His ability to write about his girlfriend’s feelings in the same detail as his own reflects the ’emo’tional intelligence that allows him to make exceptionally good ‘emo’ rap in the vein of Lil Peep. Lil Peep’s music resonated profoundly with so many people for its fusion of emo and rap aesthetics and his intensely honest lyrics about suicide, depression and drugs. The trap that a lot of emo rappers fall into is indulging their narcissistic self-pity with shallow references to suicide, depression and drugs rather than substantiating how they feel and what their girlfriend did to them that’s so horrible. Which is fine for a lot of people who are more about the ~vibes~ but it just leads to heaps of lazy Lil Peep/Juice Wrld rip offs. The genre of emo rap could be so much more interesting if it’s trailblazers were as interested in words and honesty as the trailblazers of emo music and rap music. On his first album ‘I Hate You, I Hate You, I Fucking Hate You’, Isaac busts out the guitars and goes full emo. Thankfully, while he borrows heavily from Lil Peep, he brings his own personality and experience to the sound because he cares about words and honesty.

On a tape permeated by suicidal fantasies, the most affecting song is ‘Cancer’, where he actually he says that he’s alright. It’s Lil Peep-ish but feels just as influenced by Earl’s intensely intimate, depression-rap masterclass ‘Solace’. Earl described that project as ‘music from when i hit the bottom and found something’ and that description also fits here. He finds hope in extreme darkness. He doesn’t believe life is worthless; just that he’s not worthy of it. Not yet, anyway. The song’s opening skit of a group of kids laughing at Isaac for not sharing his ‘confessions’ at a party is subtly very poignant. His voice isn’t even a part of the skit, but I feel like I can envision Isaac so clearly in that scene: scared to be vulnerable around friends who only know him as the wild one or the goofball. The song is about the self-loathing that comes from bottling it in.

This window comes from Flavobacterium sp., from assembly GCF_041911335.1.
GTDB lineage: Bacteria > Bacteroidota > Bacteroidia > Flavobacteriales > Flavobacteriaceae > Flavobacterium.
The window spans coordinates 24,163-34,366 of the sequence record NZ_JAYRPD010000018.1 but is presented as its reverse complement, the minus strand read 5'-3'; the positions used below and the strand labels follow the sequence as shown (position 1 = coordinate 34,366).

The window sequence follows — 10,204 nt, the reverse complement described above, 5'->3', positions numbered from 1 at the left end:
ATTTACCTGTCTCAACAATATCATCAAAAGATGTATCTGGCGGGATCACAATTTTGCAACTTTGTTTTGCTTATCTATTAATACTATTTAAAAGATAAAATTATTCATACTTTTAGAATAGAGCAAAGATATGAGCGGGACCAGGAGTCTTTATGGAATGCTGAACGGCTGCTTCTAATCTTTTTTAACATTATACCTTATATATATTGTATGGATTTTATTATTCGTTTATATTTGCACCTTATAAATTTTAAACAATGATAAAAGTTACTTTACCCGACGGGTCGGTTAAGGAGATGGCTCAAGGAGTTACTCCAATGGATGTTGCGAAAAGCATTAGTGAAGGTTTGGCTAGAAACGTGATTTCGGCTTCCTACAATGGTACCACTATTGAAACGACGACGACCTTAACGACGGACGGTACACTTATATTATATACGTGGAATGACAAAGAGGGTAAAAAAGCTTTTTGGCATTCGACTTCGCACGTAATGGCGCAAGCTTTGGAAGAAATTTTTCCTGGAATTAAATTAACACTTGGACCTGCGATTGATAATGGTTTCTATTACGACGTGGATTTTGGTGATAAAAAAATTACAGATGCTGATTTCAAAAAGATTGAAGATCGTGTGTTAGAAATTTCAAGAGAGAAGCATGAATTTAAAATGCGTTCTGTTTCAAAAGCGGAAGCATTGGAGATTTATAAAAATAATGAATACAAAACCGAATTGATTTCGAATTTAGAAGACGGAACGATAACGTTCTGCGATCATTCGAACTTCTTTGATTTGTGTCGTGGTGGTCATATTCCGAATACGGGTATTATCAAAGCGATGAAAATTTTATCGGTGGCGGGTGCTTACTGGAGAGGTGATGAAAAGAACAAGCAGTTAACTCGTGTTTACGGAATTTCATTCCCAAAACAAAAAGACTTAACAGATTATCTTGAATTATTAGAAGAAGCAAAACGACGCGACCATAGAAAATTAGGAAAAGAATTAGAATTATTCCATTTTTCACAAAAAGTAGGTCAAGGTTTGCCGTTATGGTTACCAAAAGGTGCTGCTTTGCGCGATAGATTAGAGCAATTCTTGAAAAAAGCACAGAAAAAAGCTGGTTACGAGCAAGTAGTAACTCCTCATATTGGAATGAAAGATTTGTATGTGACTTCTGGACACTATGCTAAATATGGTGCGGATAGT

The self-destructive climax comes on the next track, the musical suicide note ‘Diazepam’. It’s a portrait of himself at his most hopeless: fucked up, lonely and, even with his daughter in his arms, feeling like suicide is inescapable. He says all he needs to say in the first four songs so the last few don’t have the same impact, but he ends the tape with what’s essentially a really sweet, spoken-word TBH post from some of his friends. It feels like an appropriately cheesy end to a tape about an emotional lad suffering through his coming-of-age in the 2010s. The tape may only appeal to fans of raw, melodramatic music but it’s a great testament to his versatility either way.

From what I can tell, Isaac’s earliest song was ‘Blood‘ from 2016 and, though it’s not as polished, it’s still an impressive song that feels like a mission statement cross a therapy session for Isaac. Even then, he was rapping like his life depended on it. His first big splash came with his 2018 song ‘Trainspotting‘ which is still his most-viewed on YouTube. It’s more of a rumbling, good-time banger where Isaac samples the Sydney Trains announcement noise. After that was a bunch more singles which were varied but mostly of the more intense, loud style popular on Soundcloud which I’m not as into. The standouts ‘KAOWS’ and ‘VAPORMAX!’ are still heaters with plenty bars.

Isaac Puerile is in a class of his own at the moment. He’s the full-package who can write hard raps, write emotional raps, sing a bit, experiment with dope flows and cook up hot beats. He also seems like a great father and a good dude with a lot of love for his community and the Aussie scene. He’s made some amazing music already but I’m sure his best is still to come.

Dive in with this playlist of his greatest hits and follow him at @isaacpuerile. Check his Soundcloud for the full catalog.